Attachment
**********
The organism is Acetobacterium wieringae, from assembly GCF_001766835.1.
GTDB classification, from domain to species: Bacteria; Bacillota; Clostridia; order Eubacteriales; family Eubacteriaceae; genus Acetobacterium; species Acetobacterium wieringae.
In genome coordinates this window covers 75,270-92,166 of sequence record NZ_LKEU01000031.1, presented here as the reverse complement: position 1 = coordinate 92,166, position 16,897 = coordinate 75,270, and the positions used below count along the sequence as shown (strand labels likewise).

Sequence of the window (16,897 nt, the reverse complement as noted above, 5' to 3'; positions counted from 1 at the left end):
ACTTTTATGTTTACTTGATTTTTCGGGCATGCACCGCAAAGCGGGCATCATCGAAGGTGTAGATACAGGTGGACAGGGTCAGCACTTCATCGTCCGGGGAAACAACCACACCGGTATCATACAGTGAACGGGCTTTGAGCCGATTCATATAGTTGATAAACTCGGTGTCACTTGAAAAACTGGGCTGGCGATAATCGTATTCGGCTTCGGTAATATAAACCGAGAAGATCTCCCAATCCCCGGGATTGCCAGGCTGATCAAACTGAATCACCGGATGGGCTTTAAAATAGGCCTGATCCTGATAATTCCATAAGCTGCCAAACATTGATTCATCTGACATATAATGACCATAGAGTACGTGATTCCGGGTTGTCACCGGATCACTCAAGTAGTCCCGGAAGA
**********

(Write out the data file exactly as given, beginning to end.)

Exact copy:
The organism is Acetobacterium wieringae, from assembly GCF_001766835.1.
GTDB classification, from domain to species: Bacteria; Bacillota; Clostridia; order Eubacteriales; family Eubacteriaceae; genus Acetobacterium; species Acetobacterium wieringae.
In genome coordinates this window covers 75,270-92,166 of sequence record NZ_LKEU01000031.1, presented here as the reverse complement: position 1 = coordinate 92,166, position 16,897 = coordinate 75,270, and the positions used below count along the sequence as shown (strand labels likewise).

Sequence of the window (16,897 nt, the reverse complement as noted above, 5' to 3'; positions counted from 1 at the left end):
ACTTTTATGTTTACTTGATTTTTCGGGCATGCACCGCAAAGCGGGCATCATCGAAGGTGTAGATACAGGTGGACAGGGTCAGCACTTCATCGTCCGGGGAAACAACCACACCGGTATCATACAGTGAACGGGCTTTGAGCCGATTCATATAGTTGATAAACTCGGTGTCACTTGAAAAACTGGGCTGGCGATAATCGTATTCGGCTTCGGTAATATAAACCGAGAAGATCTCCCAATCCCCGGGATTGCCAGGCTGATCAAACTGAATCACCGGATGGGCTTTAAAATAGGCCTGATCCTGATAATTCCATAAGCTGCCAAACATTGATTCATCTGACATATAATGACCATAGAGTACGTGATTCCGGGTTGTCACCGGATCACTCAAGTAGTCCCGGAAGA